Lieutenant Russell Winnicott MC (24 May 1898 – 6 December 1917) was an English World War I flying ace credited with ten aerial victories.[1]

Russell Winnicot
Born(1898-05-24)24 May 1898
Plymouth, England
Died6 December 1917(1917-12-06) (aged 19)
Buried 50°03′16″N 2°31′36″E / 50.05444°N 2.52667°E / 50.05444; 2.52667
AllegianceUnited Kingdom
Service/branchBritish Army
Years of service1915–1917
UnitDevonshire Regiment
No. 41 Squadron RFC
Battles/warsWorld War I
 • Western Front
AwardsMilitary Cross

Early life edit

Winnicot was the youngest son of Alderman Richard Weeks Winnicott and Anne Smith Winnicott of Mannamead, Plymouth.[2][3]

World War I edit

Winnicott was commissioned as a second lieutenant in the Devonshire Regiment on 2 October 1915,[4] and was appointed a temporary lieutenant on 15 October 1916.[5] He was seconded for duty with the Royal Flying Corps on 11 November 1916,[6] and was appointed a flying officer the same day.[7] He relinquished his temporary rank on 12 April 1917.[8]

Winnicott was posted No. 41 Squadron RFC to fly an Airco DH.5 single-seat fighter, and gained his first aerial victory on 6 September 1917, driving down an Albatros reconnaissance aircraft out of control. He scored three more times in September; then his fifth and sixth victories on 30 September made him an ace. He scored again in mid-October, on the 18th.[1] On 26 October 1917 Winnicott was awarded the Military Cross.[9] There was a pause in his scoring while he upgraded to a SE.5a. On 29 November, Winnicott shared a triumph with fellow ace Loudoun MacLean and two other pilots. The next day, Winnicott destroyed an Albatros D.V at 1340 hours; 20 minutes later, he teamed with MacLean, Meredith Thomas, and Frank Harold Taylor to drive a German two-seater down out of control over Rumilly to become a double ace. His final tally was two enemy aircraft destroyed, eight driven down out of control.[1][10]

Russell Winnicott was killed in a flying accident on 6 December 1917,[1][2] when he collided with another aircraft,[10] and is buried in the Military Cemetery in Varennes, Somme.[11] On 29 January 1918, he was posthumously promoted to lieutenant, effective 1 July 1917.[12]

List of aerial victories edit

Combat record[1][10]
No. Date/Time Aircraft/
Serial No.
Opponent Result Location Notes
1 6 September 1917
@ 1335
Albatros C Out of control MasnièresLesdain
2 18 September 1917
@ 1115
Albatros D.V Out of control Cambrai
3 25 September 1917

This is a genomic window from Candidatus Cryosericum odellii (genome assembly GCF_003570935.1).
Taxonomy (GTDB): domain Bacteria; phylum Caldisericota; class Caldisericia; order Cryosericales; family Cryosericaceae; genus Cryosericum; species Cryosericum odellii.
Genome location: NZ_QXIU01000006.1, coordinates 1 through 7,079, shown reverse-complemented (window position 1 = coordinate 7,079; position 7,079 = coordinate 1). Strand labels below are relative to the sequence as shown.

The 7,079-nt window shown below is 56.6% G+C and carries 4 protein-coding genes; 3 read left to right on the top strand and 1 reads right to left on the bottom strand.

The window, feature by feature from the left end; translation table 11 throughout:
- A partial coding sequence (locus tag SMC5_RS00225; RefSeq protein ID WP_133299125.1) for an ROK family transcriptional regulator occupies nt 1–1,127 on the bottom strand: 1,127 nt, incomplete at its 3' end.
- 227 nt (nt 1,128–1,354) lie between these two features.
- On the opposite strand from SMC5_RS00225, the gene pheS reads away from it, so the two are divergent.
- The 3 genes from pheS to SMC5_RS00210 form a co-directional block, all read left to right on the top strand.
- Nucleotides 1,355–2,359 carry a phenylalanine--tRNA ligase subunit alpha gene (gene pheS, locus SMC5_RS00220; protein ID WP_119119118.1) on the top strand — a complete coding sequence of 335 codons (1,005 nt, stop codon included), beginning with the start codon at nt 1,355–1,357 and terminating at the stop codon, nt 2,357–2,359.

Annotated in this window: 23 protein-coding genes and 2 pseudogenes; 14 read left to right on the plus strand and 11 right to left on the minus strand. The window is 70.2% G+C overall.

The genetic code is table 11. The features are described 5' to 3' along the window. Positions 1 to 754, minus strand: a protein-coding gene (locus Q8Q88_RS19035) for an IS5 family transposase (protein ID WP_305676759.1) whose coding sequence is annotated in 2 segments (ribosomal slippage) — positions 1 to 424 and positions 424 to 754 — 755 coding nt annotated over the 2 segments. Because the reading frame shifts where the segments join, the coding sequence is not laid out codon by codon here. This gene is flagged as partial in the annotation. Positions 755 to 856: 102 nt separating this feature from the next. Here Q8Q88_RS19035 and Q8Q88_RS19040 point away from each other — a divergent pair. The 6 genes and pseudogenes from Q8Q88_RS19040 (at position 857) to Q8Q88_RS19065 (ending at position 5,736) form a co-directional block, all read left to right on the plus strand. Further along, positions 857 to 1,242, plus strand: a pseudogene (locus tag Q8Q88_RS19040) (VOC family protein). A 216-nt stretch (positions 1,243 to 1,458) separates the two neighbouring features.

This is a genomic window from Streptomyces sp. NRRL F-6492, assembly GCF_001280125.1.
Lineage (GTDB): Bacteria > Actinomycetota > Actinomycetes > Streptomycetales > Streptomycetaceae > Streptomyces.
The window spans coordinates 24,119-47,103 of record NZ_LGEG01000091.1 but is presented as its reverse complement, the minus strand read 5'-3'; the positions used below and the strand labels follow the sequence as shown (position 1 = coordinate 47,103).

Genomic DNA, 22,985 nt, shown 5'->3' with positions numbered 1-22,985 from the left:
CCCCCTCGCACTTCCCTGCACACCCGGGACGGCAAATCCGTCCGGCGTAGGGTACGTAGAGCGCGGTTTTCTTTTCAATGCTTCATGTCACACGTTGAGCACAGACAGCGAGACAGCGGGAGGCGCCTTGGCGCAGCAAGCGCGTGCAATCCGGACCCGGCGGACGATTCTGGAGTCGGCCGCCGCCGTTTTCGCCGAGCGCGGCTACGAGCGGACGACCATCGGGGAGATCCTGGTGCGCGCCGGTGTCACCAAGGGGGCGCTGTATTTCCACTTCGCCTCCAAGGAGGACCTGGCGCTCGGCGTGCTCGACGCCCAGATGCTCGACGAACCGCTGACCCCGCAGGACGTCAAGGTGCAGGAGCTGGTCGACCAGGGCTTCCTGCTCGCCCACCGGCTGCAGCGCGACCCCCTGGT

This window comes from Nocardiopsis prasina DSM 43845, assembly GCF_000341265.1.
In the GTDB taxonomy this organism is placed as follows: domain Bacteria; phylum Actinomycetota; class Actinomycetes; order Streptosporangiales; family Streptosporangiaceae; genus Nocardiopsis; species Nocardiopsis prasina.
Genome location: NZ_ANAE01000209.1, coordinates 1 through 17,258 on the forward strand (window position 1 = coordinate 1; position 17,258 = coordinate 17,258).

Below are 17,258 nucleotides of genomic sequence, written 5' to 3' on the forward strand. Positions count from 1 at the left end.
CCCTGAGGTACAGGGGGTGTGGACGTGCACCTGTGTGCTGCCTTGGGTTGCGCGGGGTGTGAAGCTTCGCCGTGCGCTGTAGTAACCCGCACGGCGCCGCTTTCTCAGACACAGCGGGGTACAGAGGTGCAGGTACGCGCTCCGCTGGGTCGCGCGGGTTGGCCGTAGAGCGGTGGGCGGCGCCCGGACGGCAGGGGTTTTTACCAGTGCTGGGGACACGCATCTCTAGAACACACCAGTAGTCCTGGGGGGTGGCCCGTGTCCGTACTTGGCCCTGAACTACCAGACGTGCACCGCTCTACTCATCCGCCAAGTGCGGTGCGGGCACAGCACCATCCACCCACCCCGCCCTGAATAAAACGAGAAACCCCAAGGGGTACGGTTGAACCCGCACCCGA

@ 1810
Albatros D.V Destroyed South-west of Cambrai
4 28 September 1917
@ 1810
Albatros D.V Out of control Bugnicourt
5 30 September 1917
@ 1600–1630
Albatros D.V Out of control Eterpigny
6 Albatros D.V Out of control East of Marquion
7 18 October 1917
@ 1530
Albatros D.V Out of control Arleux
8 29 November 1917
@ 1050
Albatros D.V Out of control Douai Shared with Captain Loudoun MacLean, and Lieutenants D. V. D. MacGregor and E. M. Essell.
9 30 November 1917
@ 1340–1400
Albatros D.V Destroyed North of Bourlon
10 C Out of control Rumilly Shared with Captains Meredith Thomas & Loudoun MacLean, and Lieutenant Frank Harold Taylor.

Honours and awards edit

Military Cross
Second Lieutenant Russell Winnicott, Devonshire Regiment & Royal Flying Corps.
"For conspicuous gallantry and devotion to duty in aerial combats. In a fight against enemy scouts; he drove down two out of control. On another occasion, he destroyed an enemy scout, and on three previous occasions, he drove down enemy machines out of control. His dash and determination were of the highest order."[2][13]

Endnotes edit

  1. ^ a b c d e "Russell Winnicott". The Aerodrome. 2016. Retrieved 25 April 2016.
  2. ^ a b c Brine, M. E. (2011). "Devon Officers who Died in the Great War (W to Z)". Devon Retrieved 25 April 2016.
  3. ^ "Personals: Casualties". Flight. IX (470): 1376. 27 December 1917. Retrieved 25 April 2016.
  4. ^ "No. 29312". The London Gazette. 1 October 1915. p. 9663.
  5. ^ "No. 29784". The London Gazette (Supplement). 13 October 1916. p. 9928.
  6. ^ "No. 29852". The London Gazette (Supplement). 5 December 1916. p. 11950.
  7. ^ "No. 29847". The London Gazette (Supplement). 1 December 1916. p. 11826.
  8. ^ "No. 30014". The London Gazette (Supplement). 10 April 1917. p. 3469.
  9. ^ "No. 30355". The London Gazette (Supplement). 26 October 1917. p. 11110.
  10. ^ a b c Shores, et al, pp. 387–388.
  11. ^ "Casualty Details: Winnicott, Russell". Commonwealth War Graves Commission. 2016. Retrieved 25 April 2016.
  12. ^ "No. 30499". The London Gazette (Supplement). 25 January 1918. p. 1418.
  13. ^ "No. 30583". The London Gazette (Supplement). 15 March 1918. p. 3434.

Further reading edit

  • Shores, Christopher; Franks, Norman; Guest, Russell (1990). Above the Trenches: A Complete Record of the Fighter Aces and Units of the British Empire Air Forces, 1915–1920. London: Grub Street. ISBN 0-948817-19-4.